Sunday, March 6, 2011

The Value of Mass in Material Products

Strength versus density for a range of materials.  Source: University of Cambridge.
For a great number of material products, their mass is inextricably linked to their attractiveness and commercial success.  Mass is also a key parameter targeted in the constant development of new materials, part of the mantra "Lighter, Faster, Stronger."  For example, steel has been progressively replaced with materials such as aluminum (~35% as dense), magnesium (~22% as dense), and in some cases polymer or carbon fiber (~10-15% as dense).

The value of weight reduction is an interesting topic of discussion; it is also a topic which will constantly evolve with the development of new markets, products, as well as new materials and their properties.  The latter point is of particular focus in materials science.  For example, aluminum alloys possess a wide range of strengths, depending primarily on a) particular element additions to the aluminum base, and b) amount of mechanical working introduced.  Improvements to either can enable aluminum alloys to be applied to new products, e.g. in which a minimum strength is required and minimum density increases the product value.

However, not all commercial products and markets value (or perceive) weight reduction equally.  As described by Ashby [1], exchange constants provide the value or 'utility' of a unit change in mass.  The perceived value of these constants can be determined by graphing cost versus mass for a range of products in a given market sector.  For example, Ashby [1] has performed an exchange constant analysis for bicycles; he found that the constants in this market range from $20/kg (plain steel) to $2,000/kg (carbon fiber).  On the other hand, engineering values of these constants can be determined based on engineering criteria.  In the transport systems sector, for example, the constants are "...derived from the value of the fuel saved or of the increased payload, evaluated over the life of the system."  Namely [1]:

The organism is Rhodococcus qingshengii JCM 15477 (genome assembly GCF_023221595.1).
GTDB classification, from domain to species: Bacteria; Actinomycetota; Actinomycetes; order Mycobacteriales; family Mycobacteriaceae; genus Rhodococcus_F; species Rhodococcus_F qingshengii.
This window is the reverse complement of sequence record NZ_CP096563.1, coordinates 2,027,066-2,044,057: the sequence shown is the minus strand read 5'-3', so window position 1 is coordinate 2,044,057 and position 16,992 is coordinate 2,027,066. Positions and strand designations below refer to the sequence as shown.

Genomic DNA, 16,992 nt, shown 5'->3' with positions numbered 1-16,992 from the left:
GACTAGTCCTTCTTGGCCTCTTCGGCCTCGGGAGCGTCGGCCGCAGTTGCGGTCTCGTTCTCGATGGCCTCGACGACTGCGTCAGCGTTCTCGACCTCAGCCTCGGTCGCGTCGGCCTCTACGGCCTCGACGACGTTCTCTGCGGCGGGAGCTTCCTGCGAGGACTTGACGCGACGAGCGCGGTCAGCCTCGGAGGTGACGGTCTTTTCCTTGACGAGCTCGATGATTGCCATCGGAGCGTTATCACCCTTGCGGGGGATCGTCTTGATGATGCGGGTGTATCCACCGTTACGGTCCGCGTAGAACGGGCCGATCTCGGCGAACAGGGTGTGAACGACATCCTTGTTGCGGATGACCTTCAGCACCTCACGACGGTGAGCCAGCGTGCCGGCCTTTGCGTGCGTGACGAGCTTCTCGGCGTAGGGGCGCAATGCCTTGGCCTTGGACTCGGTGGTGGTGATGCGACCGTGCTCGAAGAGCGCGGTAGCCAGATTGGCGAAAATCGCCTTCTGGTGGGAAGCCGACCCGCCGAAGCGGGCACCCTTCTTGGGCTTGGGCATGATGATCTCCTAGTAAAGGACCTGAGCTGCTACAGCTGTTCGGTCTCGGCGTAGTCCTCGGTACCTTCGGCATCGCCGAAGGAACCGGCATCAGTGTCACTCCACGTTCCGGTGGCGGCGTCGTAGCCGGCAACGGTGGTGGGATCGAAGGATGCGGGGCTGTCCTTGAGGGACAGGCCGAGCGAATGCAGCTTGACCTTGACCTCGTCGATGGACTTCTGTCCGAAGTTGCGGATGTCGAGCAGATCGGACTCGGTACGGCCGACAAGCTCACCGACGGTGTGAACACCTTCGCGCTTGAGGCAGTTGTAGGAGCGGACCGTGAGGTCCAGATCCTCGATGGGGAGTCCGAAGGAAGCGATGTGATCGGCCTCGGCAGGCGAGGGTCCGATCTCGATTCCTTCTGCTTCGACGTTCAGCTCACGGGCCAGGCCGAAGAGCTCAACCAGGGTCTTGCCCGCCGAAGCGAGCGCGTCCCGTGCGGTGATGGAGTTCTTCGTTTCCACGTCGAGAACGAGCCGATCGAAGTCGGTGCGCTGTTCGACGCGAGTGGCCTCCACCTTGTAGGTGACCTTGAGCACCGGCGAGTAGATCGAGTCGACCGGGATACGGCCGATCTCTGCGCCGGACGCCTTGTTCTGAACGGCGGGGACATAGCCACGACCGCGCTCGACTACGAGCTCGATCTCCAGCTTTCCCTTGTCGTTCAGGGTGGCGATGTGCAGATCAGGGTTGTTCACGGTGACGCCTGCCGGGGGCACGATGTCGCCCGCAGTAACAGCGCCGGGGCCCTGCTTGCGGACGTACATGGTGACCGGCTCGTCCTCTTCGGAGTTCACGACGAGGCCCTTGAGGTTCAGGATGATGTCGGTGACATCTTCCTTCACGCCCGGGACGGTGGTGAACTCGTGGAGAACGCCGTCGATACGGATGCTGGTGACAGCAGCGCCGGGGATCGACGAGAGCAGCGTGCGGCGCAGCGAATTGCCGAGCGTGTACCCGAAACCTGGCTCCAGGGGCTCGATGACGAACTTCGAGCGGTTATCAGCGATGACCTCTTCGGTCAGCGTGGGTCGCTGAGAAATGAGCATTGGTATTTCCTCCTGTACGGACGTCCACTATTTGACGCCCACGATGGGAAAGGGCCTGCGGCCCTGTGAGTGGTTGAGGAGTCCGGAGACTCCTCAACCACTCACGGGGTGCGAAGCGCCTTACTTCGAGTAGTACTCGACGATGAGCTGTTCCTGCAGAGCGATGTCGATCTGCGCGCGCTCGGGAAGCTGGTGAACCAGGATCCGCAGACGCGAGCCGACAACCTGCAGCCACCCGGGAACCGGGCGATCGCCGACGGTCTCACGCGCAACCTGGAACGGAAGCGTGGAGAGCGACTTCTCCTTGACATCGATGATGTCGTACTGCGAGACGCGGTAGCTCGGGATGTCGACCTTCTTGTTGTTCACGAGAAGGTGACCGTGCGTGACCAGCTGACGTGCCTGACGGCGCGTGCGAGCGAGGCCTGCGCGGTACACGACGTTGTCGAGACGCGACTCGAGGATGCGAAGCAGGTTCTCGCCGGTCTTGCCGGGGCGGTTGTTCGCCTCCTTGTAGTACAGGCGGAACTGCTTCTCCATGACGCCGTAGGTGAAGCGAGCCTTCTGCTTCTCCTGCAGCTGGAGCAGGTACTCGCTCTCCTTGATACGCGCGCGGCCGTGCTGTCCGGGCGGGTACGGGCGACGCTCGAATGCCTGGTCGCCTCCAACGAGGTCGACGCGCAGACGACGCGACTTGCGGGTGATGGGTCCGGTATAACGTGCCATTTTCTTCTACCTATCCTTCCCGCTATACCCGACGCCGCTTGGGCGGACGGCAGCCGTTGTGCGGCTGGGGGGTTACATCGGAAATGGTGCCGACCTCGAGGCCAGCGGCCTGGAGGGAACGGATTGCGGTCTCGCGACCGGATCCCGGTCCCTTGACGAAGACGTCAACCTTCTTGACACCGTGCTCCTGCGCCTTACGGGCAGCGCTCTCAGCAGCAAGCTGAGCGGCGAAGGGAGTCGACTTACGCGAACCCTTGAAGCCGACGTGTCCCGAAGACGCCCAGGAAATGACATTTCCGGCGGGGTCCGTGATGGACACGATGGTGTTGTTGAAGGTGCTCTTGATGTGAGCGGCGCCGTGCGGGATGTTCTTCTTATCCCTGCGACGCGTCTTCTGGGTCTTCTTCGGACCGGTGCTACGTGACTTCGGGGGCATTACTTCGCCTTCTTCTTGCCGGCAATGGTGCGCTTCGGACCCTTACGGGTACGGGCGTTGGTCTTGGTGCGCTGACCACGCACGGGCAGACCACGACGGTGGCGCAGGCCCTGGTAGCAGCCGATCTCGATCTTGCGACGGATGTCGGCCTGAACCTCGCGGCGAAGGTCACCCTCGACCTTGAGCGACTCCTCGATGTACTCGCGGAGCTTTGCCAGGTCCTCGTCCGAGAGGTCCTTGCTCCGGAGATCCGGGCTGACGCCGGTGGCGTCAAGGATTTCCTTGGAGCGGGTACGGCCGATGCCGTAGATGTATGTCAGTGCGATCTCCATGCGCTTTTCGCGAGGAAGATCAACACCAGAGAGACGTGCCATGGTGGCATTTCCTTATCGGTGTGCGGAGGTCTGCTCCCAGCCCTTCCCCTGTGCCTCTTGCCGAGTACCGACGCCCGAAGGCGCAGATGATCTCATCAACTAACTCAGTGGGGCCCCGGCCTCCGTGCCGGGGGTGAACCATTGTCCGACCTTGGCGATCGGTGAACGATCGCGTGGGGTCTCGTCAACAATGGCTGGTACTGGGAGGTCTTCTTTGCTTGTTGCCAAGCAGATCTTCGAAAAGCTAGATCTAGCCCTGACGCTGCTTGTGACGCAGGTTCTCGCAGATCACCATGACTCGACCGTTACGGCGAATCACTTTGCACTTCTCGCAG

• Family car: $1-2/kg;
  • Truck: $5-20/kg;
  • Civil aircraft: $100-500/kg
  • Military aircraft: $500-1,000/kg
  • Space vehicle: $3,000-$10,000/kg
In other words, it doesn't make a lot of engineering sense to produce family cars from extremely light-weight materials because weight savings aren't valued highly in that market.  (But based on the perceived value, there may be a small market for carbon fiber minivans.)

The comparison of product prices per unit weight between market sectors can also offer interesting insight into the value of mass.  From Ashby [1]:
  • Buildings (car parks to high-tech buildings): ~$0.10-$2/kg;
  • Packaging (paper to metal foil): ~$1-10/kg;
  • Marine and Offshore (bridge to luxury yacht): ~$1-100/kg;
  • Automotive (subcompact to Ferrari): ~$7-$300/kg;
  • Appliances (refrigerator to portable computer): ~$9-$1,000/kg;
  • Sports Equipment (skis to fly-fishing rod): ~$100-$10,000/kg;
  • Aerospace (light plane to space craft): ~$200-$60,000/kg; and
  • Biomedical (toothbrush to contact lens): ~$300-$100,000/kg
While there are a number of surprizes in this list - for example, that a toothbrush costs as much as a Ferrari on a weight basis - the range is a testament to the importance of market knowledge to materials engineering and weight-centric design.  As mentioned above, this list is ever-changing - responding to new markets, new materials, and new properties; but it is also closely linked with environmental changes such as volatility of materials, changes in consumer perception, and evolving political landscapes.  Because of the time required to get new materials to market, materials engineers and designers must therefore remain equally dynamic and flexible to meet the needs of consumers.

[1] M.F. Ashby.  Materials Selection in Mechanical Design, 4th Edition.  Butterworth-Heinemann (2010), pp. 208-210, 482-483.

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